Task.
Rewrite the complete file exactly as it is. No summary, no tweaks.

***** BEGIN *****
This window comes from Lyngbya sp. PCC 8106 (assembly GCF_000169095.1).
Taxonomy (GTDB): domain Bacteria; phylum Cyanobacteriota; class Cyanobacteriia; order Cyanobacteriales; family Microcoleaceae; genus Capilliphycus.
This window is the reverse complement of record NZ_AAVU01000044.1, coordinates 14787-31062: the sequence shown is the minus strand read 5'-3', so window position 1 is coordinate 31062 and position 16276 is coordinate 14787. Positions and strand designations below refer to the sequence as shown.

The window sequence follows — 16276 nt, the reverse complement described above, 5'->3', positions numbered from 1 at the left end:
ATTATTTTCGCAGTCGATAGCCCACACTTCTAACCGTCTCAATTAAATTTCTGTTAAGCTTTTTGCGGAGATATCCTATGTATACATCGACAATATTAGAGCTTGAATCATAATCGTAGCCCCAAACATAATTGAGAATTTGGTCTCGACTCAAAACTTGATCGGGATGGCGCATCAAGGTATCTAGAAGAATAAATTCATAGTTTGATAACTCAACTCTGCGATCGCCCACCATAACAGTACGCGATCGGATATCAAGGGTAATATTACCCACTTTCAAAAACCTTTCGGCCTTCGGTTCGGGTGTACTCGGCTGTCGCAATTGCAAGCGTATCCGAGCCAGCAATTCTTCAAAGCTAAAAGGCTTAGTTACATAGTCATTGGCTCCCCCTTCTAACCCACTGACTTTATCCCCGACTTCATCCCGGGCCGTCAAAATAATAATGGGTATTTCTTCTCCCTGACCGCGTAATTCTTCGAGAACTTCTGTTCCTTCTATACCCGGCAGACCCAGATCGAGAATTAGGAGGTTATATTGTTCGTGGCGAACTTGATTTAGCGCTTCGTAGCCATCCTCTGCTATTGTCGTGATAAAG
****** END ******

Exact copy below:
This window comes from Lyngbya sp. PCC 8106 (assembly GCF_000169095.1).
Taxonomy (GTDB): domain Bacteria; phylum Cyanobacteriota; class Cyanobacteriia; order Cyanobacteriales; family Microcoleaceae; genus Capilliphycus.
This window is the reverse complement of record NZ_AAVU01000044.1, coordinates 14787-31062: the sequence shown is the minus strand read 5'-3', so window position 1 is coordinate 31062 and position 16276 is coordinate 14787. Positions and strand designations below refer to the sequence as shown.

The window sequence follows — 16276 nt, the reverse complement described above, 5'->3', positions numbered from 1 at the left end:
ATTATTTTCGCAGTCGATAGCCCACACTTCTAACCGTCTCAATTAAATTTCTGTTAAGCTTTTTGCGGAGATATCCTATGTATACATCGACAATATTAGAGCTTGAATCATAATCGTAGCCCCAAACATAATTGAGAATTTGGTCTCGACTCAAAACTTGATCGGGATGGCGCATCAAGGTATCTAGAAGAATAAATTCATAGTTTGATAACTCAACTCTGCGATCGCCCACCATAACAGTACGCGATCGGATATCAAGGGTAATATTACCCACTTTCAAAAACCTTTCGGCCTTCGGTTCGGGTGTACTCGGCTGTCGCAATTGCAAGCGTATCCGAGCCAGCAATTCTTCAAAGCTAAAAGGCTTAGTTACATAGTCATTGGCTCCCCCTTCTAACCCACTGACTTTATCCCCGACTTCATCCCGGGCCGTCAAAATAATAATGGGTATTTCTTCTCCCTGACCGCGTAATTCTTCGAGAACTTCTGTTCCTTCTATACCCGGCAGACCCAGATCGAGAATTAGGAGGTTATATTGTTCGTGGCGAACTTGATTTAGCGCTTCGTAGCCATCCTCTGCTATTGTCGTGATAAAG